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Welcome to the latest edition from the Ipsos Reputation Council. Our fourteenth sitting involves 150 senior communicators from 19 countries – making this a truly international view.
It is clear from our conversations with Council members that the profile, influence and importance of stakeholder groups are continually shifting and evolving.
The success of a communications strategy is in large part dependent on sound planning. Corporate communicators need to ensure that their function is fully integrated in the business. It needs to be capable of both proactively
Communicators today are in the fortunate position where data is more abundant than ever; from reputation surveys to campaign measurement tools, business intelligence to employee feedback systems, and from media analysis to owned platform insights.
As the demand for businesses to create shared social and environmental value increases, and the climate change doomsday clock counts down, Council members are seeing corporates coming to terms with their role in society.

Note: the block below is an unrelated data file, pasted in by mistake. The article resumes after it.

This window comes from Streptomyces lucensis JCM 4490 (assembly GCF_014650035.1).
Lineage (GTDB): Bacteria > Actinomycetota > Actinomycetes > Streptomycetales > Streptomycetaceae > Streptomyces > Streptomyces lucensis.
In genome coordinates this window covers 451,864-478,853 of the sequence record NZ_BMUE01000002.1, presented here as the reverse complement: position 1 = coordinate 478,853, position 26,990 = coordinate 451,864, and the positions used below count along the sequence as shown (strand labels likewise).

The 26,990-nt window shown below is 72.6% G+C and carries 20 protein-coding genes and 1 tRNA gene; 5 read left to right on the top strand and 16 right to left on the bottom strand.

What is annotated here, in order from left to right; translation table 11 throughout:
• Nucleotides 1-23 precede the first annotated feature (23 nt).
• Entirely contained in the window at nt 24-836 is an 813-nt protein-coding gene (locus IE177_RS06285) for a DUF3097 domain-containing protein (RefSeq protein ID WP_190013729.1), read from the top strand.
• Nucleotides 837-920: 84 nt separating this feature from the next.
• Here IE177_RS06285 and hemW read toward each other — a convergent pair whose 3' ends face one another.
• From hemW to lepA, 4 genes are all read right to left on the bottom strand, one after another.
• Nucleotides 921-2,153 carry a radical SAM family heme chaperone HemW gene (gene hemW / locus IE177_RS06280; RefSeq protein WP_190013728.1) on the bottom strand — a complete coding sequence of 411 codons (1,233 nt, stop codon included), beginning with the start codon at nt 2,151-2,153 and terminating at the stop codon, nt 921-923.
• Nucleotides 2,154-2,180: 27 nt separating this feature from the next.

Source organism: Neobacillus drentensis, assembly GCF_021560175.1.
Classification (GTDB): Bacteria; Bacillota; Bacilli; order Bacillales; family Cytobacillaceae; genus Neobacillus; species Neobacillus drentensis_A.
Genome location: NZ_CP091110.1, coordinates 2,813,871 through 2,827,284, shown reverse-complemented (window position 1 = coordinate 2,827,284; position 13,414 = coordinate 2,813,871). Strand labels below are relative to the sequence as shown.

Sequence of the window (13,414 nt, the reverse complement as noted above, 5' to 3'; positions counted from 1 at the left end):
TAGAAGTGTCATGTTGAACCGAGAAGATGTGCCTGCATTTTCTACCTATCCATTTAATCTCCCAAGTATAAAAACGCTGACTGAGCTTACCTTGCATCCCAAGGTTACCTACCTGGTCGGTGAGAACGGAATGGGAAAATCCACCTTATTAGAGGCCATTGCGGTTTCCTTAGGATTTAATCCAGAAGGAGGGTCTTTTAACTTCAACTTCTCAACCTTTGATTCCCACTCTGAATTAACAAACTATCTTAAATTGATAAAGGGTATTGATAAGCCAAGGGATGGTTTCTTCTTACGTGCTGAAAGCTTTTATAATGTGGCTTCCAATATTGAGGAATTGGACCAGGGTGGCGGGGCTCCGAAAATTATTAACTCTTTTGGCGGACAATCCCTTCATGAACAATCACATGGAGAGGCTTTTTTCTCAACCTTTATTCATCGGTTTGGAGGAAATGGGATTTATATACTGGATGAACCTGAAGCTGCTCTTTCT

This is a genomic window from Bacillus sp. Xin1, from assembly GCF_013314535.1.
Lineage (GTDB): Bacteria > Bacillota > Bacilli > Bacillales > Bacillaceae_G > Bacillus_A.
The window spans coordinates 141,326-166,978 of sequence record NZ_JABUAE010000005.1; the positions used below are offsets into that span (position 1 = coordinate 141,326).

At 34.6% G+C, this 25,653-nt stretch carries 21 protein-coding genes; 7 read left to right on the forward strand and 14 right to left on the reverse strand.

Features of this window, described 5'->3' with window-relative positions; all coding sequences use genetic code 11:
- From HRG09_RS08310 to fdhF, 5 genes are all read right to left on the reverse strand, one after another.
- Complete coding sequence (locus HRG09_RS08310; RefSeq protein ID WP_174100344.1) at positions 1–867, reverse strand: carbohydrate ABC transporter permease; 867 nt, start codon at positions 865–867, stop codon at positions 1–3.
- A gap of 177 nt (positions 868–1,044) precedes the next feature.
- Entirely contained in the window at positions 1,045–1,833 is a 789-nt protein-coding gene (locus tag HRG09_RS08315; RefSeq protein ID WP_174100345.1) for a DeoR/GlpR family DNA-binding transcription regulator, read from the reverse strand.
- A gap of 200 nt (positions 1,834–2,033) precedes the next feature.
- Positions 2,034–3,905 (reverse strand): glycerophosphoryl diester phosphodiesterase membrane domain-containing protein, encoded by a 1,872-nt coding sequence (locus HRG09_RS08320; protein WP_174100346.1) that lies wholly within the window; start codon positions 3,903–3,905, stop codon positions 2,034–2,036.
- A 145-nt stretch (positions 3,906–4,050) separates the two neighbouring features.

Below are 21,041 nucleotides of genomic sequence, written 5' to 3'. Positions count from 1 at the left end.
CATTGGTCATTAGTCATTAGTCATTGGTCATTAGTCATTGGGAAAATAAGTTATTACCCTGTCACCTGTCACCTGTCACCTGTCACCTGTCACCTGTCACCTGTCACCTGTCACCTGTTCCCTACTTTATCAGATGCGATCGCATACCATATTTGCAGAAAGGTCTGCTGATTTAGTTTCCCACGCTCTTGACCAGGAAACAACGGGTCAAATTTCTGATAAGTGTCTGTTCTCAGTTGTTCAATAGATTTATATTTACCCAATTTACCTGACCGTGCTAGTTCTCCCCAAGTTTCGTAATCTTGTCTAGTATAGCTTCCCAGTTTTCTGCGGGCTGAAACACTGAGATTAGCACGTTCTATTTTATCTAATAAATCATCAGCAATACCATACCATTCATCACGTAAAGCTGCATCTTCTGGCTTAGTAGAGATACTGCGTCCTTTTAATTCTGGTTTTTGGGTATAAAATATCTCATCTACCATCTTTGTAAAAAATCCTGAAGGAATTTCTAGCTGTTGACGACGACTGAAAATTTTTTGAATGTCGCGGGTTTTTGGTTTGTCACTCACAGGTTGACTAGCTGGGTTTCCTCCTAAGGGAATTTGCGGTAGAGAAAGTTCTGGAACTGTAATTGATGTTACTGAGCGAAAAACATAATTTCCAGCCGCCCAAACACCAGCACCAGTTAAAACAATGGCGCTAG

Our thirteenth sitting has been the biggest and most international yet, involving 154 senior communicators from 20 countries.
Which industries are facing the greatest reputation challenges at the moment? We asked Reputation Council members around the world how they perceive the reputation of eleven sectors.
Communicators have to be selective about the frequency and nature of the top executive’s participation, balancing the benefits and risks of bringing a powerful voice into the conversation.
In a world of information overload, communications leaders must be able to separate the signal from the noise in order to defend their companies when it matters most.
Local relevance is climbing the corporate agenda for global businesses and reputation management has a vital role to play in getting the global versus local balance right.
How can businesses respond to the reputational challenges of technological change – including privacy, data leaks, advertising practices, and AI and automation?
Is trust in companies at an all-time low? Will it be much higher in five years’ time? And do communications leaders believe a company’s reputation affects financial results?
Are a company’s employees its most important spokespeople? Is it true that journalists don’t influence public opinion as much as they used to?
Is social media a distraction from more worthwhile channels? Or is it more important than traditional media in today’s communications strategies?
Do companies need to pick a side in order to thrive? Is CSR dead? Will consumers ignore poor corporate behaviour as long as they get good, cheap products?
Reputation Council members across the world face a range of business challenges – but what are the biggest issues that keep them awake at night?